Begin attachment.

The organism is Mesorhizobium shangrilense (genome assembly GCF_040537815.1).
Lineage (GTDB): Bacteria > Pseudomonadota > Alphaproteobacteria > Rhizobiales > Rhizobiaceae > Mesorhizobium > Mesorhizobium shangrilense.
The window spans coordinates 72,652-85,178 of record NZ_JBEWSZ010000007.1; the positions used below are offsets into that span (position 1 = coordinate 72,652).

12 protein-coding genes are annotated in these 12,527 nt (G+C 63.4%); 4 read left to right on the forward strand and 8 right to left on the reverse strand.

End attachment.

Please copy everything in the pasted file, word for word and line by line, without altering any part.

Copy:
The organism is Mesorhizobium shangrilense (genome assembly GCF_040537815.1).
Lineage (GTDB): Bacteria > Pseudomonadota > Alphaproteobacteria > Rhizobiales > Rhizobiaceae > Mesorhizobium > Mesorhizobium shangrilense.
The window spans coordinates 72,652-85,178 of record NZ_JBEWSZ010000007.1; the positions used below are offsets into that span (position 1 = coordinate 72,652).

12 protein-coding genes are annotated in these 12,527 nt (G+C 63.4%); 4 read left to right on the forward strand and 8 right to left on the reverse strand.